California’s Open Textbook Bill

Interesting legislation coming out of the California State Senate (PDFs, SB1052 and SB1053). President Pro Tem Darrell Steinberg has brought forward two bills to try to address students’ textbook woes. Here’s what they do:

The first step (cue Republicans warning of bureaucracy) is to create a commission of 9 faculty members, 3 each from University of California, California State University, and California Community Colleges. This commission is tasked with creating a list of the 50 most widely taken lower-division courses (there will be some work here in trying to figure out whether overlapping courses are the same or different). Once this list is drawn up, in order for a bookstore to carry a book for one of these courses, the publisher must provide at least 3 copies for the library. OK, this part is a little underwhelming;  it’s always nice to have reserve copies, but that’s just a band-aid.

Flatworld knowledge, All Access Pass (PDF, epub etc.) for $34.95The more interesting part of the bill is the attempt to drive production of one open, Creative Commons-licensed textbook for each of these classes. The bill’s drafters clearly took some time to figure parts of this out. There would be an RFP and grant process administered by the commission—they don’t assume that these textbooks would come from nothing. Traditional publishers would be invited to submit bids along with everyone else. Digital would be free, print copies would need to be provided at low cost.

Textbooks would be licensed under Creative Commons, allowing derivative works, so you could remix/adapt content. There’s also a bit about the textbooks needing to be provided in XML or a similar format. This is smart; you don’t want publishers providing something free but then charging for every alternative format (Flatworld Knowledge does this, providing a Web-based version and then charging for PDF, ePub etc., though their prices are low). A companion bill provides for the establishment of a California Open Source Digital Library, where all this stuff would presumably be made easily accessible and preserved.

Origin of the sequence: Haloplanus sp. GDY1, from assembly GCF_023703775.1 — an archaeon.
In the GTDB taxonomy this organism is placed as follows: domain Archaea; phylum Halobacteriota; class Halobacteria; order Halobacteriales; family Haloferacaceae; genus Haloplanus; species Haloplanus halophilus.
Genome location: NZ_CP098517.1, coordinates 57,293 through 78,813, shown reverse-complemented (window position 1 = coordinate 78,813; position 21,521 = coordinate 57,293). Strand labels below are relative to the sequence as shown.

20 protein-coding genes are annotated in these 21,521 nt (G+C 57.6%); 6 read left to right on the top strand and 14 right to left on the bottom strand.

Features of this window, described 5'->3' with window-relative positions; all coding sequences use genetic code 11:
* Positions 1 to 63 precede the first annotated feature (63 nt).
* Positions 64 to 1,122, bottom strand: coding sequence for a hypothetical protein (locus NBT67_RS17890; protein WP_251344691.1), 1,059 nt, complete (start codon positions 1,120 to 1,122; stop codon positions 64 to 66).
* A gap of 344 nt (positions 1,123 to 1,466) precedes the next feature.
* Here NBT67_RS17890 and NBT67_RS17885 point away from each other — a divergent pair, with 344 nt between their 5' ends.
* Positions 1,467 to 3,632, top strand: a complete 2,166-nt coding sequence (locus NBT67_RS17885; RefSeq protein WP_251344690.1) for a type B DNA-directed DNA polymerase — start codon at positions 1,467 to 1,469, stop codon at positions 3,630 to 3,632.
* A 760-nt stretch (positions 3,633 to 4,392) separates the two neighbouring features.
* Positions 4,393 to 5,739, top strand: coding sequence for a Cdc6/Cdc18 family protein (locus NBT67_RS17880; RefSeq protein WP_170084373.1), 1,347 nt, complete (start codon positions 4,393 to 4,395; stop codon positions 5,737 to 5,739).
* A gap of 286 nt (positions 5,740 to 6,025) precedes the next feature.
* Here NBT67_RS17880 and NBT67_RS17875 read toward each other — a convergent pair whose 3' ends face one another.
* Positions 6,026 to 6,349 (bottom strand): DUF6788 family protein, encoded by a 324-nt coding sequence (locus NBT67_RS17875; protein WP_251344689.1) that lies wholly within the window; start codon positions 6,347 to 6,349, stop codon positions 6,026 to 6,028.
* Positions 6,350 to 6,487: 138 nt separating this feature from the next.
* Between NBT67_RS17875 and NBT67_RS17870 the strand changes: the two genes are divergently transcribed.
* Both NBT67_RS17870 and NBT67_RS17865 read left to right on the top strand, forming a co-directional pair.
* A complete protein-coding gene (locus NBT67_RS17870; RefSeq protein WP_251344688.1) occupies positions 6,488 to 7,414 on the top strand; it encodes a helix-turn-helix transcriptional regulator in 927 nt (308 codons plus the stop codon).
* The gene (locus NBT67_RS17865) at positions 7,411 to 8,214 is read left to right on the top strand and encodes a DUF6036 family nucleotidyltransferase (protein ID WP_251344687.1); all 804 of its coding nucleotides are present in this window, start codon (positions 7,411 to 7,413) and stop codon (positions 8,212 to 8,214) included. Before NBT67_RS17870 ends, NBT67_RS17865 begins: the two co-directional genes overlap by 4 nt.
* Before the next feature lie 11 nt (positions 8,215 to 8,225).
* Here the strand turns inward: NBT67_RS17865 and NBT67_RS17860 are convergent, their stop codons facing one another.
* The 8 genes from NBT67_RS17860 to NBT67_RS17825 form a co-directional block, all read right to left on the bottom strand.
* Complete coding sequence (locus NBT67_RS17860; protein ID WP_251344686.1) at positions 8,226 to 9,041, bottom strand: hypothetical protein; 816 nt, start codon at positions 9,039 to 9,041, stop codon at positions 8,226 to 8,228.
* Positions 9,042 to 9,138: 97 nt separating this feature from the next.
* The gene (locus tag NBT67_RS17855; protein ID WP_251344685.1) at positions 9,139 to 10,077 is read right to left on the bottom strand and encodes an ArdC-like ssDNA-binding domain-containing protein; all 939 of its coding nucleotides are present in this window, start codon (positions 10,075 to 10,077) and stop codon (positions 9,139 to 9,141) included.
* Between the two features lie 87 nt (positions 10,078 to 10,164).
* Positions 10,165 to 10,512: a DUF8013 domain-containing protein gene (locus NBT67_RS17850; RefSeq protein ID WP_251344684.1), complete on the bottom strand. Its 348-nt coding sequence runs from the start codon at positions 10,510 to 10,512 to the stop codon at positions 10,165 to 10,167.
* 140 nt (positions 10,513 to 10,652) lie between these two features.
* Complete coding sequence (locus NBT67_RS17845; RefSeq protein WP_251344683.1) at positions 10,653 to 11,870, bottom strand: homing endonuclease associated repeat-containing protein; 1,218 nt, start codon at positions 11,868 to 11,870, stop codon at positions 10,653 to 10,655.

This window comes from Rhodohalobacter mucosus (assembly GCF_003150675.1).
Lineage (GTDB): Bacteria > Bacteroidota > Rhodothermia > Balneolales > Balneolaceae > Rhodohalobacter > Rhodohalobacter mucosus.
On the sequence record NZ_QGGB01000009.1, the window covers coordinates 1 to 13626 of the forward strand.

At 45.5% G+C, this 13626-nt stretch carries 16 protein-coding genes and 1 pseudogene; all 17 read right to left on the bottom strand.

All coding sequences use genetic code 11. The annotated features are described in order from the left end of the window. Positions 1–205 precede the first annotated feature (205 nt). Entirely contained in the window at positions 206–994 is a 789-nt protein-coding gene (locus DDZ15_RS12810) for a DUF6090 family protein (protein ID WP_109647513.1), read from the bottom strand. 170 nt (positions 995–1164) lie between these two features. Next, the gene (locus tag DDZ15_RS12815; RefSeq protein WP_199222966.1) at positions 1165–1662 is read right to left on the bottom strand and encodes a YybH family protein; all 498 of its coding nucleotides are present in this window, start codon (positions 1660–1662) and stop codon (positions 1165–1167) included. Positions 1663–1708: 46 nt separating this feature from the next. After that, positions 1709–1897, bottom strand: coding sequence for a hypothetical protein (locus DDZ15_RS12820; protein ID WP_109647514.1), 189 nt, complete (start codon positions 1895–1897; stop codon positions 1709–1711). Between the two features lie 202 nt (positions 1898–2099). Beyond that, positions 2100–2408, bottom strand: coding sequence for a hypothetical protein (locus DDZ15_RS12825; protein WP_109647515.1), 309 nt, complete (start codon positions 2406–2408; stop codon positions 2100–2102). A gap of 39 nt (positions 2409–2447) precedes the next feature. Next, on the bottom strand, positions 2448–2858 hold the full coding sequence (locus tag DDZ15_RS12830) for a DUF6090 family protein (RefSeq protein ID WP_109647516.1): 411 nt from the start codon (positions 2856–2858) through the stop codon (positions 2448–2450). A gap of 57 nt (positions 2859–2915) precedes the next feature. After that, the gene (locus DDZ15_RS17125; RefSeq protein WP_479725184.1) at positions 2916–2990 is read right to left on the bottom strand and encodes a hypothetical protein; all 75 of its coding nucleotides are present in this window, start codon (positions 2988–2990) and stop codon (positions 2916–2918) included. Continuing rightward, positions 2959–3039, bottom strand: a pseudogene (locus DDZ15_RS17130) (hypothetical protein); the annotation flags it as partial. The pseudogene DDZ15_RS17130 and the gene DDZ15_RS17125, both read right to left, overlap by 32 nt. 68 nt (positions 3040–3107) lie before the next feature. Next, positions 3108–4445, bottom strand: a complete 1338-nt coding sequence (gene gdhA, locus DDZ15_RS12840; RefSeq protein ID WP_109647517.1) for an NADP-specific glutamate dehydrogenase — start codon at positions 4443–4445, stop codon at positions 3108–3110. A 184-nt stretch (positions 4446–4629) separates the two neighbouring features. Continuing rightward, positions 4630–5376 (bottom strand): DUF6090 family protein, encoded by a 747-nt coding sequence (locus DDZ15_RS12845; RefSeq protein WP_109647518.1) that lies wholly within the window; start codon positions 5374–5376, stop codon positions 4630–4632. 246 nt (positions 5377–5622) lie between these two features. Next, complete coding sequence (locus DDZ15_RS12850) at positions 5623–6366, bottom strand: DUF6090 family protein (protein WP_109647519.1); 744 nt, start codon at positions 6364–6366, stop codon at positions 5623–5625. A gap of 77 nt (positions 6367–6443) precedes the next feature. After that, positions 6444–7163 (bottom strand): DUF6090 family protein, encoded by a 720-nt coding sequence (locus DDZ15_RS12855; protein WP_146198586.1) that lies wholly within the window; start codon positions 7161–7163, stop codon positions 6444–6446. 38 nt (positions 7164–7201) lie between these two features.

So, yes, interesting stuff. The risks are pretty clear:

  • You can’t always commission a good textbook. Publishers in the current system don’t win every time. Someone gets a book contract, writes a textbook, and nobody adopts it. When publishers get a hit, they milk it, with a new edition every couple years. So it could be that the RFP looks good, but nobody likes the textbook once it’s written.
  • Publishers could just start to milk the ancillary materials, and charge $150 for access to online problem sets, quizzes etc. They’ve already started this process, right? Many students can’t buy used textbooks for a lot of classes because they need a bundled code for the online portion. There’s nothing in the bill about the CC license being non-commercial, so students could continue getting reamed, just not by the textbook itself. Presumably this question would be dealt with by the commission in the RFP process.

We’ll see. The publishers don’t like it, but then they might end up competing to get the grants—that’s always motivational. The college bookstores won’t like it for sure, but there’s probably not a lot they can do. In any case, it’s great to see people looking for solutions here. Links to the bills are at the top of the page. I didn’t see anything in depth in the LA Times, Sac Bee or other papers, but UC Berkeley’s Daily Cal had a good piece back when the legislation was first introduced.

The bill is now out of the Senate, so it then needs to pass the Assembly. And there’s no funding in the bill itself—that would need to be part of California’s always smooth-sailing budget process.

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